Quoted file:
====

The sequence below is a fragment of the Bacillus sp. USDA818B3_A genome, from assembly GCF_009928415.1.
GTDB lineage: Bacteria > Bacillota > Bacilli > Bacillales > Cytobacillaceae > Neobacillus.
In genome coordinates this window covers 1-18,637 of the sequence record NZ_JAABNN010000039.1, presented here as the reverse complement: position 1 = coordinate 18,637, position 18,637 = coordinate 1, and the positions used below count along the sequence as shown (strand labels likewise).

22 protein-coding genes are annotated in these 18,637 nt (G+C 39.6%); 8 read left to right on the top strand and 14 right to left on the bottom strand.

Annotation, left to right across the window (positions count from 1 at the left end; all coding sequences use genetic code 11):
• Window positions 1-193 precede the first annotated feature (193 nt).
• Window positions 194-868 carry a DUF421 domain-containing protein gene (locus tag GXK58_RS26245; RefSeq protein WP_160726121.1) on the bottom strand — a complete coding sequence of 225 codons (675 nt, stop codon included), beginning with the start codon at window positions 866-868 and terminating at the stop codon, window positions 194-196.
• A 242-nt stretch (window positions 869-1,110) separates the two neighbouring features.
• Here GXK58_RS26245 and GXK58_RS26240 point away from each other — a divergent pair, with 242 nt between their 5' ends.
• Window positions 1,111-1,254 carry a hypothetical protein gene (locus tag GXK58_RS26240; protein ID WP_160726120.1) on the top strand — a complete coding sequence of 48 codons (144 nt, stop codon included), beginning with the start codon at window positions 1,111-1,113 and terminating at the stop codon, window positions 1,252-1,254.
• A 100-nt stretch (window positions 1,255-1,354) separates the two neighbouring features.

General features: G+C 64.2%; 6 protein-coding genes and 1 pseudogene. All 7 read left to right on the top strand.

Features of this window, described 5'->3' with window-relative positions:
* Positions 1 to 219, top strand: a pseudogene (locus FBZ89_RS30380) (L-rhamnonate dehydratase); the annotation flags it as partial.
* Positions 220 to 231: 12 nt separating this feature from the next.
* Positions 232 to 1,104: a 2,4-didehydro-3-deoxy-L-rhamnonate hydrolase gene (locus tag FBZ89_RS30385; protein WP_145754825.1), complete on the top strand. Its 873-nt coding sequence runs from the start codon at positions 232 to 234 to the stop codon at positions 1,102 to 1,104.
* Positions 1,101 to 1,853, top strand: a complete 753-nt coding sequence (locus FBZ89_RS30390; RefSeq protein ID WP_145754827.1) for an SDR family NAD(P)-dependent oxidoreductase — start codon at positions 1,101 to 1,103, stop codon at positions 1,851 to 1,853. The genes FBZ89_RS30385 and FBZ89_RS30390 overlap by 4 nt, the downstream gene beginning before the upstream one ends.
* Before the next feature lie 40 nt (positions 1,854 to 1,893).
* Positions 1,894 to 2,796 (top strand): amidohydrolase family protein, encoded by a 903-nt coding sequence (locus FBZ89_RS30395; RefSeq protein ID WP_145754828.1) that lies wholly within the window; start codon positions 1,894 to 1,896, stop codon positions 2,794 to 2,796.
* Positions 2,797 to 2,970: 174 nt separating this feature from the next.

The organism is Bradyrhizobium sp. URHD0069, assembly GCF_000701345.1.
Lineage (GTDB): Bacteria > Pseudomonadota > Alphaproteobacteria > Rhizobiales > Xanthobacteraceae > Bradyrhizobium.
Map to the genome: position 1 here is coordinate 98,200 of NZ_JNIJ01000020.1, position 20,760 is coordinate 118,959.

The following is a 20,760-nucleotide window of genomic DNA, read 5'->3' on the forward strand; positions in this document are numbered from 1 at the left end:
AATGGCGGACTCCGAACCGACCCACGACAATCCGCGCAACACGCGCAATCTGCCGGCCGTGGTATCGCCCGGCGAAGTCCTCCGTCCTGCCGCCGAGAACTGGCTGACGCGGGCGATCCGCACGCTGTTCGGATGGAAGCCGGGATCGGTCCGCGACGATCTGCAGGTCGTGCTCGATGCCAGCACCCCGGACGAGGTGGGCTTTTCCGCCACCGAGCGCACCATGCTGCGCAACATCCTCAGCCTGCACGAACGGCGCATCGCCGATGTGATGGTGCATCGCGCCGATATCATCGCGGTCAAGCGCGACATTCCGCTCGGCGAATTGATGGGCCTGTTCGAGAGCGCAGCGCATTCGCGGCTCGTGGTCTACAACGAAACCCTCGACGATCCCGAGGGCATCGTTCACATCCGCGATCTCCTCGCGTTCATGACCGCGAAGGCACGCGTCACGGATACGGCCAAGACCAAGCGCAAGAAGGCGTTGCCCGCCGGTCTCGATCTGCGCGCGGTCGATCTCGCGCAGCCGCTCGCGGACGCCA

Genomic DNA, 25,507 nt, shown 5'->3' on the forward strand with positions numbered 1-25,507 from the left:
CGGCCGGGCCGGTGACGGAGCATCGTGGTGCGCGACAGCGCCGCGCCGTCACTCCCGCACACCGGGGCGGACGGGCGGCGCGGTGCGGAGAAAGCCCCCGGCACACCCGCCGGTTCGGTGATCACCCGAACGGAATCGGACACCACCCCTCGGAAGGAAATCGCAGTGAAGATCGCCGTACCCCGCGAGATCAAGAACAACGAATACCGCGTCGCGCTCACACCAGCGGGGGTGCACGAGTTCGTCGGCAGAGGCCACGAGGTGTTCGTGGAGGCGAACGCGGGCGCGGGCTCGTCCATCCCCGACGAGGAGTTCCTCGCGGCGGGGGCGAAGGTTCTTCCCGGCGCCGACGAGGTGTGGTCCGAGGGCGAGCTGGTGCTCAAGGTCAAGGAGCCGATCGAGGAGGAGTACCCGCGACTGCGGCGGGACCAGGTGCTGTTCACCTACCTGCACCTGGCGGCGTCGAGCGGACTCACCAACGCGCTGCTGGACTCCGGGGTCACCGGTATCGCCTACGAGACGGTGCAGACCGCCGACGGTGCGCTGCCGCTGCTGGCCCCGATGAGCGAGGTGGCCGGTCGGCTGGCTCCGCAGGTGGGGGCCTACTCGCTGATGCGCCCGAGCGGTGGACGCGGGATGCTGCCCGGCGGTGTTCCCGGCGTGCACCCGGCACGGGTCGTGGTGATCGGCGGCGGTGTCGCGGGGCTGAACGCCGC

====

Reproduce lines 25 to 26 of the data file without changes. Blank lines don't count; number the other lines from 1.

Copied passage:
AATGGCGGACTCCGAACCGACCCACGACAATCCGCGCAACACGCGCAATCTGCCGGCCGTGGTATCGCCCGGCGAAGTCCTCCGTCCTGCCGCCGAGAACTGGCTGACGCGGGCGATCCGCACGCTGTTCGGATGGAAGCCGGGATCGGTCCGCGACGATCTGCAGGTCGTGCTCGATGCCAGCACCCCGGACGAGGTGGGCTTTTCCGCCACCGAGCGCACCATGCTGCGCAACATCCTCAGCCTGCACGAACGGCGCATCGCCGATGTGATGGTGCATCGCGCCGATATCATCGCGGTCAAGCGCGACATTCCGCTCGGCGAATTGATGGGCCTGTTCGAGAGCGCAGCGCATTCGCGGCTCGTGGTCTACAACGAAACCCTCGACGATCCCGAGGGCATCGTTCACATCCGCGATCTCCTCGCGTTCATGACCGCGAAGGCACGCGTCACGGATACGGCCAAGACCAAGCGCAAGAAGGCGTTGCCCGCCGGTCTCGATCTGCGCGCGGTCGATCTCGCGCAGCCGCTCGCGGACGCCA

Genomic DNA, 25,507 nt, shown 5'->3' on the forward strand with positions numbered 1-25,507 from the left: